After breakfast the two groups were formed - I chose to go to the Everest View Hotel along with Jonathan, Tom, Andy, John and Rick, with Pemba(1) as our guide. So off we set in glorious sunshine up the hill behind the lodge. The climb was steady if a little long for our weary bodies this early in the morning, but soon we came to the outskirts of Khumjung, where the path veered left through a rhodedendron wood, now with great views of the valley towards Everest. Soon we came to a building in the wood and when we had worked our way to the front of it discovered it was the hotel itself, with a lot of well-spaced steps leading to the main entrance. Up and in we went, through the deserted lobby and into the lounge, where we were met by one of the hotel staff. We were directed out onto the terrace, where the view was simply stunning - our old friends, Everest, Lhotse and Ama Dablam with Tengboche in the foreground. The mountains are now very familiar after we have spent so long amongst them.
We ordered drinks, with some of the group opting for steak sandwiches (real beef, flown in from Calcutta apparently). When the sandwiches came they looked amazing, but despite them only being 150 rupees (about £1.35) I disappointingly declined, my appetite still being AWOL. And so we sat there for a very happy hour in the sun, with probably the world's best view for company. It was so peaceful, with hardly a sound, and for once on this trip, clean and without the constant dust and smoke of yak dung!
Finally we had to wrench ourselves away from this spot of paradise and head back down to Namche. The path was dusty and followed the hillside before dropping across the bottom of the Syangboche airstrip and then plumetting steeply down in a mass of dust, emerging at the top of Namche just above the Panorama Lodge, where we stayed before. We continued down into town, the wind now blowing dust and dung off the streets, and found the other group in a lodge where we were to have lunch. I managed to eat the cheese omelette despite it being positively swimming in grease, before we set off again. Thankfully the wind had dropped a little and the sun was lovely and warm as we headed down through Namche to join the main route down. Leaving the town under the sign I'd had my picture taken below just a couple of weeks earlier started to bring it home to me that I'm heading back now, and each step down the steep, dusty path just made that sensation stronger, as we left the high Himalaya behind us and dropped down to the valley below.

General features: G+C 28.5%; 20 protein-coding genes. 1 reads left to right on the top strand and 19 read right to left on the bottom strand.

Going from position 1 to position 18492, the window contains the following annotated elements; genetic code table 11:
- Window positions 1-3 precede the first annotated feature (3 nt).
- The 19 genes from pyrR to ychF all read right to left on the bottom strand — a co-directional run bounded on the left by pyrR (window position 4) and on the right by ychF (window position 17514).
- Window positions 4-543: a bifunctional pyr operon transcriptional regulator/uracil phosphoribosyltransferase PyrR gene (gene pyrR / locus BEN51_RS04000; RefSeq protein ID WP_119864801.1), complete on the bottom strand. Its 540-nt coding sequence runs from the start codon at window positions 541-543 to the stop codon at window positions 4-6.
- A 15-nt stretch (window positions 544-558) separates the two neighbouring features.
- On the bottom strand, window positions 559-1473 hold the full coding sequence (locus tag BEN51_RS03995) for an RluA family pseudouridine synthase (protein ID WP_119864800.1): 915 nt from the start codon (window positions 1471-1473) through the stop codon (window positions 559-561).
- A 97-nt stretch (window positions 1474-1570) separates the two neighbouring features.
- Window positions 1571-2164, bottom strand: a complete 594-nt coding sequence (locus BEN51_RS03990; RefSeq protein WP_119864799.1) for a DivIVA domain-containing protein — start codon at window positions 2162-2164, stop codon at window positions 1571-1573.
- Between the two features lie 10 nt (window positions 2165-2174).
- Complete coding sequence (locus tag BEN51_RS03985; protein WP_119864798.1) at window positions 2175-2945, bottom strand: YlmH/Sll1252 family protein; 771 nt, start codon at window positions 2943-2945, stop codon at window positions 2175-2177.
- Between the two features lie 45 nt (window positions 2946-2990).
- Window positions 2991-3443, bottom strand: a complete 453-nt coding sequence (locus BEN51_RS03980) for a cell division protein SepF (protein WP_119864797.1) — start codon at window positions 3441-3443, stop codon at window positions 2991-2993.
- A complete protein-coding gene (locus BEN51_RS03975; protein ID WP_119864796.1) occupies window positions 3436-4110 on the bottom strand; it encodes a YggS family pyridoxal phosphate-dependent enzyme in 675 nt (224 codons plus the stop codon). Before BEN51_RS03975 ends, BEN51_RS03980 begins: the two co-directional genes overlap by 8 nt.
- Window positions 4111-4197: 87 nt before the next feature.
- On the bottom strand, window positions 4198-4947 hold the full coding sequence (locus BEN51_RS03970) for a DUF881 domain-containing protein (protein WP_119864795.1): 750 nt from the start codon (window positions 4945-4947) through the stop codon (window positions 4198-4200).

Rounding one corner on the descent we caught our final view of Everest high up the valley and stopped briefly to contemplate all we've seen